In a statement issued, on Monday, the Commission stated that it was, therefore, reviewing the proposals the GCMF had submitted to it in a bid to replace its Structured Finance product so that it would be able to meet all its payments and obligations to customers and investors.
It said it was in constant engagement with the GCFM, the largest fund manager in the Asset Management Industry, over the crisis, while it continued to receive petitions from aggrieved customers for adjudication.
“The SEC is presently reviewing the viability of the proposals and wishes to assure all interested parties that it is doing so in the interest of investor protection,” the regulator said.
However, it would continue to investigate complaints and apply regulatory sanctions should Gold Coast be found to have breached any provisions under the Securities Industry Act 2016 (Act 929).
The SEC has directed GCMF not to receive new funds from the public until it has settled all the outstanding investments of clients and investors.
Alternatively, GCFM can reach mutually agreed settlement terms with the investors and clients.
Meanwhile, the GCFM in an earlier statement, explained that it had complied with the SEC to stop taking any new investment funds.
It said it was collaborating with the SEC to roll out what it terms, the “Cardinal Fund”, to replace the popular Structured Finance (SF) product.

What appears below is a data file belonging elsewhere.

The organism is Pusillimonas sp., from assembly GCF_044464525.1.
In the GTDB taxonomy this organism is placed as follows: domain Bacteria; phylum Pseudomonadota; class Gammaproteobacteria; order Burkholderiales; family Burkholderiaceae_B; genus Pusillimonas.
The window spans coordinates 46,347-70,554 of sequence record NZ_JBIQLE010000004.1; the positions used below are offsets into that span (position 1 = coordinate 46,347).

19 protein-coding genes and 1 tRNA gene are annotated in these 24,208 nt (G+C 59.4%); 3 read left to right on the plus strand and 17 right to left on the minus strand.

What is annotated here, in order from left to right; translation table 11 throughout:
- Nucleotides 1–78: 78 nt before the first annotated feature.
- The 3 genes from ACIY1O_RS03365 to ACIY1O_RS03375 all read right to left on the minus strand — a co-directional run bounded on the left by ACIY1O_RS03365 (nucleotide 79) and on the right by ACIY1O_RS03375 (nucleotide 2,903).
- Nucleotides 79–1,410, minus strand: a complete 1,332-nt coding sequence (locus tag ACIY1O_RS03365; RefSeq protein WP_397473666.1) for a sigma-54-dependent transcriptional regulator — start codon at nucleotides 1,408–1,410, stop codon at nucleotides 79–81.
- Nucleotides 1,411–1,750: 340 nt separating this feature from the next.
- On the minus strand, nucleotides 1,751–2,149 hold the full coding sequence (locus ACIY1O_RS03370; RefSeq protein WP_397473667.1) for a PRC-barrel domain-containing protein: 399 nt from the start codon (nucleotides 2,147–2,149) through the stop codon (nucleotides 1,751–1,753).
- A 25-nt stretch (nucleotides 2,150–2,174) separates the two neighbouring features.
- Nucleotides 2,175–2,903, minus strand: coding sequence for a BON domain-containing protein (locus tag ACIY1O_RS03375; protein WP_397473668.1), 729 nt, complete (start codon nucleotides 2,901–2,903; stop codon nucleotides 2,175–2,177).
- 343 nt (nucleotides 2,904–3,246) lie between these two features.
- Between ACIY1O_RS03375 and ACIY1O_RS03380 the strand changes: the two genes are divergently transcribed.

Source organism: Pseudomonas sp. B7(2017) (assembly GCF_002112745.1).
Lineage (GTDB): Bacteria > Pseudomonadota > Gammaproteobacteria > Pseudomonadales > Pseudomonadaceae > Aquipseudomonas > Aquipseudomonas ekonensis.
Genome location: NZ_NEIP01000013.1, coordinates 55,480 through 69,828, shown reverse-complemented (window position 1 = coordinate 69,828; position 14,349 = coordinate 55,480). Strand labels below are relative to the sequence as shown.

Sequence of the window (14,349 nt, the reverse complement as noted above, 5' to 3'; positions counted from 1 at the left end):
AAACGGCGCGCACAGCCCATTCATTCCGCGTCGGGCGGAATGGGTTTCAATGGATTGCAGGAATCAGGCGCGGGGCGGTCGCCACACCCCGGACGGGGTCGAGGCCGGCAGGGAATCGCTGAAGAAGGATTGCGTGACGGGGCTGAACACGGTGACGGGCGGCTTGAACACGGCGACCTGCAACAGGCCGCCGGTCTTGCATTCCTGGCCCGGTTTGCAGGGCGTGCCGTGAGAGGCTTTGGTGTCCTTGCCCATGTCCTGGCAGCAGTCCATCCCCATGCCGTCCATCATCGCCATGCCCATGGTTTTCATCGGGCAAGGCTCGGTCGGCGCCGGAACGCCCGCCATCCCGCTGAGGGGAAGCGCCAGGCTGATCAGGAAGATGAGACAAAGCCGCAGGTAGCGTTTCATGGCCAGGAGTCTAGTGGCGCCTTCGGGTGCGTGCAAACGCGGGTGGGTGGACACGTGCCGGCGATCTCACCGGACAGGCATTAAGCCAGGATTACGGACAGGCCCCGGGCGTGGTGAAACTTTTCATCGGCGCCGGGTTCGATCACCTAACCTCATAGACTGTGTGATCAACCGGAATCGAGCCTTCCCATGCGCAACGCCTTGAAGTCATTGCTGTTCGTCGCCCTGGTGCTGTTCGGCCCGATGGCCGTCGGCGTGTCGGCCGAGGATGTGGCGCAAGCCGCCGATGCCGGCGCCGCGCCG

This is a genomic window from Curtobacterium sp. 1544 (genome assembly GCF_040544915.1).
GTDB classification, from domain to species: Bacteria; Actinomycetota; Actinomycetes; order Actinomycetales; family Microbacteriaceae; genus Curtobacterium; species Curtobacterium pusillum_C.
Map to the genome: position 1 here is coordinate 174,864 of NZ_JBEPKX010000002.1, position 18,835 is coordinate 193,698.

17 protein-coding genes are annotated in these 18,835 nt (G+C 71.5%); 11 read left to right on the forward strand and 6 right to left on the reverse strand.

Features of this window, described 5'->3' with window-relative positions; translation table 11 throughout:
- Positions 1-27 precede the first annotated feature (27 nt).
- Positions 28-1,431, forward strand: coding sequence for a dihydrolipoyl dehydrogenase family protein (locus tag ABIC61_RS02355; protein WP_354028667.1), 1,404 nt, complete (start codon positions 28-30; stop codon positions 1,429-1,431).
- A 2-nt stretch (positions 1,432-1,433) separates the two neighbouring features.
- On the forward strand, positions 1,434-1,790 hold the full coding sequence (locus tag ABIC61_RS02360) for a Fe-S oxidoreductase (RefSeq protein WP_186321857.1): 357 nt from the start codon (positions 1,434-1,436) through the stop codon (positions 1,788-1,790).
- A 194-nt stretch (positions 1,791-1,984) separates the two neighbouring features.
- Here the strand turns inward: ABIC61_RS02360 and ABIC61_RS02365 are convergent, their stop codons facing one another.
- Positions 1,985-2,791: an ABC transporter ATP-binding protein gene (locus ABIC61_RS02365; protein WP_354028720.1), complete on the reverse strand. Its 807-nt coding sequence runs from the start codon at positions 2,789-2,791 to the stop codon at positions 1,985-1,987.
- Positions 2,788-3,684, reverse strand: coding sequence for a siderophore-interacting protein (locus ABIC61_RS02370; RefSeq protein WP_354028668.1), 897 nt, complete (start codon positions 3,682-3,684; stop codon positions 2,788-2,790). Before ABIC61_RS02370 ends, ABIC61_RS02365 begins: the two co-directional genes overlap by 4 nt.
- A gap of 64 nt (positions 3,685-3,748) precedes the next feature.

It explained: “The Cardinal Fund comes with a bond and equity offer the bond portion of the fund will allow customers to continue to earn predetermined return without violating the recent directives from the commission”.
It was set to deliver a prospectus and related documentation to the SEC by the end of April, 2019, it said.
The Company expressed optimism that the approval of its Cardinal Fund would provide a roadmap for other struggling fund management companies seeking solutions to their liquidity challenges.
“Once GCFM is able to transition its customers to the Cardinal Fund, it will seek to raise long term capital to buy its bonds back from customers who wish to redeem their investments”.
The Company’s liquidity challenges result from debts owed to it by government contractors who are yet to be paid by the Ministry of Finance; as well as locked up funds with other financial houses.
It has said it was working assiduously to retrieve the funds to be able to bounce back.
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